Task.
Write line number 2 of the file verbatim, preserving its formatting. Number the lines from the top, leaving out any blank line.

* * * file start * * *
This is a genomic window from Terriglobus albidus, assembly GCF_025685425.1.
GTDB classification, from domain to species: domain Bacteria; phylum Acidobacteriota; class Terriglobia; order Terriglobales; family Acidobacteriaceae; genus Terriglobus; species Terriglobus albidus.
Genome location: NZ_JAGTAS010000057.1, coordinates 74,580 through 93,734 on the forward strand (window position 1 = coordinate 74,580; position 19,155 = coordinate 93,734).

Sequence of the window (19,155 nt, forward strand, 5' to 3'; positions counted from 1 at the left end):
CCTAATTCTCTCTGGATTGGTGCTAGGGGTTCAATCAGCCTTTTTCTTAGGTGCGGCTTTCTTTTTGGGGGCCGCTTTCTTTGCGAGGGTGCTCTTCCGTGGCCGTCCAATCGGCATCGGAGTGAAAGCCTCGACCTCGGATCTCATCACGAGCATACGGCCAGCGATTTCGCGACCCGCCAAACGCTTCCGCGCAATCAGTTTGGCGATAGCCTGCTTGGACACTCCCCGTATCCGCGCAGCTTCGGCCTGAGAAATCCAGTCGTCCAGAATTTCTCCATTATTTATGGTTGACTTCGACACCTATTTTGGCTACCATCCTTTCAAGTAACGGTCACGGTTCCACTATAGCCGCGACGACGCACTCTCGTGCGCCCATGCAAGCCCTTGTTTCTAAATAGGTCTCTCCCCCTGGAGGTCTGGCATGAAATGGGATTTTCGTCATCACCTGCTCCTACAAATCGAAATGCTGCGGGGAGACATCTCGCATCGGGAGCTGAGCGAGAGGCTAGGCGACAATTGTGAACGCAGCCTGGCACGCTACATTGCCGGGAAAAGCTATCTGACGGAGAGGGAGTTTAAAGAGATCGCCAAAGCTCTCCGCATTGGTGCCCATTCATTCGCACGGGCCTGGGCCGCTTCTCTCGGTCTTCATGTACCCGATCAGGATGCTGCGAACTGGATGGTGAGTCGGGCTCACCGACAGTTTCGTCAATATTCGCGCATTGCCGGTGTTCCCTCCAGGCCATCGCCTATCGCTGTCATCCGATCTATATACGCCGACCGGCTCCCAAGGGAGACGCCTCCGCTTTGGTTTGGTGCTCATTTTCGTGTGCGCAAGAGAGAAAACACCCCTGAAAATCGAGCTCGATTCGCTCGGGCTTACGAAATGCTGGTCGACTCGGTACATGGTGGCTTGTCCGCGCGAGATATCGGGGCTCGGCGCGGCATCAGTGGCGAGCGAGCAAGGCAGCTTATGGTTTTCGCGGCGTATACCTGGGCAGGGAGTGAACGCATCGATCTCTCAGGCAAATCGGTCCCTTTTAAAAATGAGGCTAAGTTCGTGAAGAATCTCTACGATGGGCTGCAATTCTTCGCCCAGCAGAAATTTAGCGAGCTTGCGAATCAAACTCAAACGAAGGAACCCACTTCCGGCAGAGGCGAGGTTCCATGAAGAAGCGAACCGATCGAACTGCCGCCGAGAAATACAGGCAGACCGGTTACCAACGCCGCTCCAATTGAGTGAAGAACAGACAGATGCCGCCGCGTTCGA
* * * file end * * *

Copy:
GTDB classification, from domain to species: domain Bacteria; phylum Acidobacteriota; class Terriglobia; order Terriglobales; family Acidobacteriaceae; genus Terriglobus; species Terriglobus albidus.